LC-MS analysis

LC-MS analysis was carried out on an Ultimate 3000 RSLC nano HPLC system connected to a QExactive Plus mass spectrometer (Thermo Fisher Scientific, USA). Samples in dissolving solution (2% ACN and 0.1% formic acid) were loaded to PepMap RSLC 50 μm × 15 cm (C18, 2 μm, 100 Å) column. Samples were eluted with a linear gradient of 80% ACN, 19.9% water, 0.1% FA (buffer B) in 99.9% water, 0.1% FA (buffer A) from 5 to 99% solution B for 30 min and 99% solution B for 10 min at 0.3 μL/min flow rate. MS data were collected in DDA mode. MS1 parameters were as follows: 70000 resolution, 310-1800 m/z scan range, maximum injection time 100 ms, AGC target 3 × 106. Ions were isolated with a 1.5 m/z window targeting 10 highest intensity peaks, 4 × 103 minimum AGC, preferred peptide match and isotope exclusion. Dynamic exclusion was set to 20 s. MS2 fragmentation was carried out in HCD mode at 17500 resolution with 27% NCE. Ions were accumulated for a maximum of 105 ms with a target AGC 1 × 105.

Protein identification

MS raw data files were analyzed using Proteome Discoverer Software (version 2.1; Thermo Fisher Scientific, San Jose, CA, USA) and searched against the Swiss-Prot database (2018) by selecting all proteins from the Serpentes Taxa (TaxonomyID: 8570) using MASCOT. The enzyme specificity parameter was set to “trypsin”, with two maximum missed cleavages permitted. Carbamidomethylation of cysteine was set as a static modification and oxidation of methionine. Acetyl (protein N-term) was set as a dynamic modification. The mass tolerance was 10 ppm; false discovery rate (FDR) 1%; percolator strategy; proteins must have score sequence HT > 0 and unique peptide ≥2. Proteins detected were then classified according to their protein families and their relative abundances were calculated based on their occurrence following Abidin et al. [1818. Liew JL, Tan NH, Tan CH. Proteomics and preclinical antivenom neutralization of the mangrove pit viper (Trimeresurus purpureomaculatus, Malaysia) and white-lipped pit viper (Trimeresurus albolabris, Thailand) venoms. Acta Trop. 2020 Sep;209:105528. ] using the formula:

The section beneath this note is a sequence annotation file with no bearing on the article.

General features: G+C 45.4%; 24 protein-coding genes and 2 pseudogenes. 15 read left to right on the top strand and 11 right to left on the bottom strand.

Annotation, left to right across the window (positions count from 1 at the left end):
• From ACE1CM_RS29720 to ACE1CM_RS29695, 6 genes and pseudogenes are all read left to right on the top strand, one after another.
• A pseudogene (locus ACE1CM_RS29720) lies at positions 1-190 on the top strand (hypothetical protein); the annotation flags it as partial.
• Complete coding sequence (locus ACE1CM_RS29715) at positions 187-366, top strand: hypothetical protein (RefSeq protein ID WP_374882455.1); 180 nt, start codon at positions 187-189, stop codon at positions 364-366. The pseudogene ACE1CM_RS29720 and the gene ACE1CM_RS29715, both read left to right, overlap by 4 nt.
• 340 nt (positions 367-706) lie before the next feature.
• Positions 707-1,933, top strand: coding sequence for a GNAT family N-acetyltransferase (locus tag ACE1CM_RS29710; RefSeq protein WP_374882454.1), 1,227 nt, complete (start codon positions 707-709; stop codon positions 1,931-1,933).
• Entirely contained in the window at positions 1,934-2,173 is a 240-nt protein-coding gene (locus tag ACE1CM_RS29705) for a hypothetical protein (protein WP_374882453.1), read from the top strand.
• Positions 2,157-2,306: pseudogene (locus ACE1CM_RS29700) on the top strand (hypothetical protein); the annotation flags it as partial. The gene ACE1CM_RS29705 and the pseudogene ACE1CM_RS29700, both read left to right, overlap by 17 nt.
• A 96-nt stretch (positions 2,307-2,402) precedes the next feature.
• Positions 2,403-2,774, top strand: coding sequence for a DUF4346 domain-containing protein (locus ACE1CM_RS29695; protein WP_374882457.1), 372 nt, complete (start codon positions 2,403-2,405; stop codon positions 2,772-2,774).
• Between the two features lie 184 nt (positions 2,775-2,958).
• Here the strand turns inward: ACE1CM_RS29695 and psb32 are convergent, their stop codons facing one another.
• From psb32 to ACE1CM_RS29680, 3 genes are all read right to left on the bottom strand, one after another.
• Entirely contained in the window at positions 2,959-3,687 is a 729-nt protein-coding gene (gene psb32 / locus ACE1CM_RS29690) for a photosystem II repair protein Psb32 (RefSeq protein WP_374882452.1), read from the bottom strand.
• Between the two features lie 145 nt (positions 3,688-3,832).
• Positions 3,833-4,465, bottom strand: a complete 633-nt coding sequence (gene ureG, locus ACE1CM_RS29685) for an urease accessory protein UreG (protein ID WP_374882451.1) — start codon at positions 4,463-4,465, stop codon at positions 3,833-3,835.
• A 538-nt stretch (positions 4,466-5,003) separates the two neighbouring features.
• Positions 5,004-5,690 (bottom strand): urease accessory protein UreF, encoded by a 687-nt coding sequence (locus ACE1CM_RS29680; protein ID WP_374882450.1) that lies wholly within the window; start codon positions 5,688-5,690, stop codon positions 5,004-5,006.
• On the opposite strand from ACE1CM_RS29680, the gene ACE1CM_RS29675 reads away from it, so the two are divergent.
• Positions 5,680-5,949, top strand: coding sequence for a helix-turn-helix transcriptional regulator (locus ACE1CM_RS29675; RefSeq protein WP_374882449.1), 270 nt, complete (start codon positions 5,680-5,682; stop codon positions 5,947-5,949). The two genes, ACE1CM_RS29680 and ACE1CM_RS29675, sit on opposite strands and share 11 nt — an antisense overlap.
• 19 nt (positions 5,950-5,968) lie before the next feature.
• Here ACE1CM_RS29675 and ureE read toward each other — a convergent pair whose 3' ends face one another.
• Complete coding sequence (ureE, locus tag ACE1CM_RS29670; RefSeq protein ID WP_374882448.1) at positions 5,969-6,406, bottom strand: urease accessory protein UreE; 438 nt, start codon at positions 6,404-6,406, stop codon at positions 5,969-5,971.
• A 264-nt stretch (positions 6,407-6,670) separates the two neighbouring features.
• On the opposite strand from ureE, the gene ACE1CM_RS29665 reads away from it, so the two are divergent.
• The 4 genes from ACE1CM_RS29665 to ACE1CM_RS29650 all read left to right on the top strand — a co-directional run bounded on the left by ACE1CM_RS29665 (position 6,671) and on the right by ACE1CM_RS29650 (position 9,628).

N o . o f p r o t e i n s ( p r o t e i n f a m i l y ) T o t a l p r o t e i n s d e t e c t e d u s i n g L C - M S / M S × 100

Cluster analysis

All identified proteins were then analyzed using clustering analysis. All proteins were paired with venoms in binary form: one means presence and zero means absence. The calculation of pairwise distance matrix was performed using the Jaccard method followed with agglomerative hierarchical clustering using the hclust function in R studio to produce dendrogram [2525. RStudio Team. RStudio: Integrated Development for R. RStudio, PBC, Boston, MA.[cited 2022 Feb 1]. Available from: http://www.rstudio.com